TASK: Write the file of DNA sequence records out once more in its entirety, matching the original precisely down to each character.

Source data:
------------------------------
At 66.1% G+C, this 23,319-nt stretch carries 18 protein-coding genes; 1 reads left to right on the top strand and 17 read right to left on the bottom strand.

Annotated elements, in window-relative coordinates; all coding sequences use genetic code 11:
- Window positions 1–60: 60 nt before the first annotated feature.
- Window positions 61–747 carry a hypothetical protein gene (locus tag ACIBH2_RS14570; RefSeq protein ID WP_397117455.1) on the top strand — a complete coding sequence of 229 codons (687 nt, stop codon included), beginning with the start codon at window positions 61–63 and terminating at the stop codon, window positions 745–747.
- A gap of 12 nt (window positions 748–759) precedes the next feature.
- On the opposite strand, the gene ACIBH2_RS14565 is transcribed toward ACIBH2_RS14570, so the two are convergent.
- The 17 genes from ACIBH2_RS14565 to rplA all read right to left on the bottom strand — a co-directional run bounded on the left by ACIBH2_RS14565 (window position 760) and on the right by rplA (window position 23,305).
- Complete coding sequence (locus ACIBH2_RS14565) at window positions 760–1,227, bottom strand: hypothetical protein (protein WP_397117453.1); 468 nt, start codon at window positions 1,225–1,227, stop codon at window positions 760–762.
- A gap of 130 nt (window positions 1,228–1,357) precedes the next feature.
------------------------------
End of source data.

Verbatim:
At 66.1% G+C, this 23,319-nt stretch carries 18 protein-coding genes; 1 reads left to right on the top strand and 17 read right to left on the bottom strand.

Annotated elements, in window-relative coordinates; all coding sequences use genetic code 11:
- Window positions 1–60: 60 nt before the first annotated feature.
- Window positions 61–747 carry a hypothetical protein gene (locus tag ACIBH2_RS14570; RefSeq protein ID WP_397117455.1) on the top strand — a complete coding sequence of 229 codons (687 nt, stop codon included), beginning with the start codon at window positions 61–63 and terminating at the stop codon, window positions 745–747.
- A gap of 12 nt (window positions 748–759) precedes the next feature.
- On the opposite strand, the gene ACIBH2_RS14565 is transcribed toward ACIBH2_RS14570, so the two are convergent.
- The 17 genes from ACIBH2_RS14565 to rplA all read right to left on the bottom strand — a co-directional run bounded on the left by ACIBH2_RS14565 (window position 760) and on the right by rplA (window position 23,305).
- Complete coding sequence (locus ACIBH2_RS14565) at window positions 760–1,227, bottom strand: hypothetical protein (protein WP_397117453.1); 468 nt, start codon at window positions 1,225–1,227, stop codon at window positions 760–762.
- A gap of 130 nt (window positions 1,228–1,357) precedes the next feature.